- Southwood C, Gow A. Molecular pathways of oligodendrocyte apoptosis revealed by mutations in the proteolipid protein gene. Microsc Res Tech 2001; 52:700.
- Gow A, Lazzarini RA. A cellular mechanism governing the severity of Pelizaeus-Merzbacher disease. Nat Genet 1996; 13:422.
- Gow A, Southwood CM, Lazzarini RA. Disrupted proteolipid protein trafficking results in oligodendrocyte apoptosis in an animal model of Pelizaeus-Merzbacher disease. J Cell Biol 1998; 140:925.
- Bonkowsky JL, Nelson C, Kingston JL, et al. The burden of inherited leukodystrophies in children. Neurology 2010; 75:718.
- Heim P, Claussen M, Hoffmann B, et al. Leukodystrophy incidence in Germany. Am J Med Genet 1997; 71:475.
- Boulloche J, Aicardi J. Pelizaeus-Merzbacher disease: clinical and nosological study. J Child Neurol 1986; 1:233.
- Cailloux F, Gauthier-Barichard F, Mimault C, et al. Genotype-phenotype correlation in inherited brain myelination defects due to proteolipid protein gene mutations. Clinical European Network on Brain Dysmyelinating Disease. Eur J Hum Genet 2000; 8:837.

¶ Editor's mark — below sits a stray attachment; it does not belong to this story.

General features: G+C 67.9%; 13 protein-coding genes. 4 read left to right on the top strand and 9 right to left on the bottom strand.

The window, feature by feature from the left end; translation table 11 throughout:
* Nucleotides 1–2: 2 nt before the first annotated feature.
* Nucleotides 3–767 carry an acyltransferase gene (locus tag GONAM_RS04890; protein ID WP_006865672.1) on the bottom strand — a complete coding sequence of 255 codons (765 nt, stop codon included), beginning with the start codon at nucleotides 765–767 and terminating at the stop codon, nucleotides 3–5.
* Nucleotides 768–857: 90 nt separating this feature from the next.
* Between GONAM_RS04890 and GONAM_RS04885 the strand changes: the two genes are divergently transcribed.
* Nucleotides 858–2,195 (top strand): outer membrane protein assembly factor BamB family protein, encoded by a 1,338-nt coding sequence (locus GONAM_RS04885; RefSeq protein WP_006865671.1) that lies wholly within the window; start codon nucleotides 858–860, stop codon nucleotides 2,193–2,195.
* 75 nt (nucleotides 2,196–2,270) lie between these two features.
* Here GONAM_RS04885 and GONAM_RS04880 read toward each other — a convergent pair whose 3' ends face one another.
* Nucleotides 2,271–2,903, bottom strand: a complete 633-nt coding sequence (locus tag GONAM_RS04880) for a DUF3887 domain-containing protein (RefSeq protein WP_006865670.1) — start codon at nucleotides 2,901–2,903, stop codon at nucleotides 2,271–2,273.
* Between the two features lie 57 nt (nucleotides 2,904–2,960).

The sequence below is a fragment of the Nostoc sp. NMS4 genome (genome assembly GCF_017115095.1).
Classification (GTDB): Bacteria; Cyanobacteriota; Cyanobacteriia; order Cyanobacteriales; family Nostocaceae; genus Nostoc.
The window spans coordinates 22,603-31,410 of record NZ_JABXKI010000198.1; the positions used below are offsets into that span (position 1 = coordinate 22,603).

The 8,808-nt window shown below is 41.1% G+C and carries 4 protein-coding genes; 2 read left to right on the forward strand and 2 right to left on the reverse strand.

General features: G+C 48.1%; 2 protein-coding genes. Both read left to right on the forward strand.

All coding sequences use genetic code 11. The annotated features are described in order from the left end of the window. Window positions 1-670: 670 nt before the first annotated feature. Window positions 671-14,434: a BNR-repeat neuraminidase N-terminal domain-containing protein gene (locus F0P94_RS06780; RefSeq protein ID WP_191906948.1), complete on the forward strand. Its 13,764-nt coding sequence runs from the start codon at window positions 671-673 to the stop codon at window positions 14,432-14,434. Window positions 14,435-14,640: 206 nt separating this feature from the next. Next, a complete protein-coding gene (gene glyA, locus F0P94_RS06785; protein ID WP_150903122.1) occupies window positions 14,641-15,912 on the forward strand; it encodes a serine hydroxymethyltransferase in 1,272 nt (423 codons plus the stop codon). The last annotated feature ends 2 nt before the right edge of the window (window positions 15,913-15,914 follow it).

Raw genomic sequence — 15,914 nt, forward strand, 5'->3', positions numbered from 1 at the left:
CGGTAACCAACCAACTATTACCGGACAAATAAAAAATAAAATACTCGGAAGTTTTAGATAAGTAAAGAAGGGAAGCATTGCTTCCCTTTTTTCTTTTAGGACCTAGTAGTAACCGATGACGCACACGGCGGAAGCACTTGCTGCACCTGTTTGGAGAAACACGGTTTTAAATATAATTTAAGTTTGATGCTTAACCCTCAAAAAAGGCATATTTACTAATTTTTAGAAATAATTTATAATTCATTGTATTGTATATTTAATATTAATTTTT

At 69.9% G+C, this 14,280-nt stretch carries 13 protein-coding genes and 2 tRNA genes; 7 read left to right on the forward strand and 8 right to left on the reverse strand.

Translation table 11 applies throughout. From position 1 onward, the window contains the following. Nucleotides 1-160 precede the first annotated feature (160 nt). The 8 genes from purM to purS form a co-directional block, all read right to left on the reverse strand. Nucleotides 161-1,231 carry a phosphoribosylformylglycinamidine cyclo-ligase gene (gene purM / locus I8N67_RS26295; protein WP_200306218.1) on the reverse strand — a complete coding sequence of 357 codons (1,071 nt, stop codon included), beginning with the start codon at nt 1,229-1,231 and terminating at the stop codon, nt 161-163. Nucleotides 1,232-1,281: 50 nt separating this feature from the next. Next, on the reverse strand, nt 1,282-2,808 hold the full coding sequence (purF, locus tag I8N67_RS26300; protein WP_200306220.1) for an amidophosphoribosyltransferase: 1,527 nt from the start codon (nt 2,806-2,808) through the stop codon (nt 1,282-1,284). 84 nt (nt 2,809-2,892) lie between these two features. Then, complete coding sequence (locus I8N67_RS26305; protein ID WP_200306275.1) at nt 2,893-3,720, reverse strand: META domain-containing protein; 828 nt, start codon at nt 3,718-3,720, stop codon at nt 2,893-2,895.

- Garbern JY, Yool DA, Moore GJ, et al. Patients lacking the major CNS myelin protein, proteolipid protein 1, develop length-dependent axonal degeneration in the absence of demyelination and inflammation. Brain 2002; 125:551.
- Hurst S, Garbern J, Trepanier A, Gow A. Quantifying the carrier female phenotype in Pelizaeus-Merzbacher disease. Genet Med 2006; 8:371.
- Sivakumar K, Sambuughin N, Selenge B, et al. Novel exon 3B proteolipid protein gene mutation causing late-onset spastic paraplegia type 2 with variable penetrance in female family members. Ann Neurol 1999; 45:680.
- Barkovich AJ. Magnetic resonance techniques in the assessment of myelin and myelination. J Inherit Metab Dis 2005; 28:311.
- van der Knaap MS, Valk J. Pelizaeus-Merzbacher disease and X-linked spastic paraplegia type 2. In: Magnetic Resonance of Myelination and Myelin Disorders, 3rd ed, Springer, New York 1999. p.276.
- Schiffmann R, van der Knaap MS. Invited article: an MRI-based approach to the diagnosis of white matter disorders. Neurology 2009; 72:750.
- Nezu A, Kimura S, Takeshita S, et al. An MRI and MRS study of Pelizaeus-Merzbacher disease. Pediatr Neurol 1998; 18:334.
- Cambi F, Tartaglino L, Lublin F, McCarren D. X-linked pure familial spastic paraparesis. Characterization of a large kindred with magnetic resonance imaging studies. Arch Neurol 1995; 52:665.
- Hodes ME, Zimmerman AW, Aydanian A, et al. Different mutations in the same codon of the proteolipid protein gene, PLP, may help in correlating genotype with phenotype in Pelizaeus-Merzbacher disease/X-linked spastic paraplegia (PMD/SPG2). Am J Med Genet 1999; 82:132.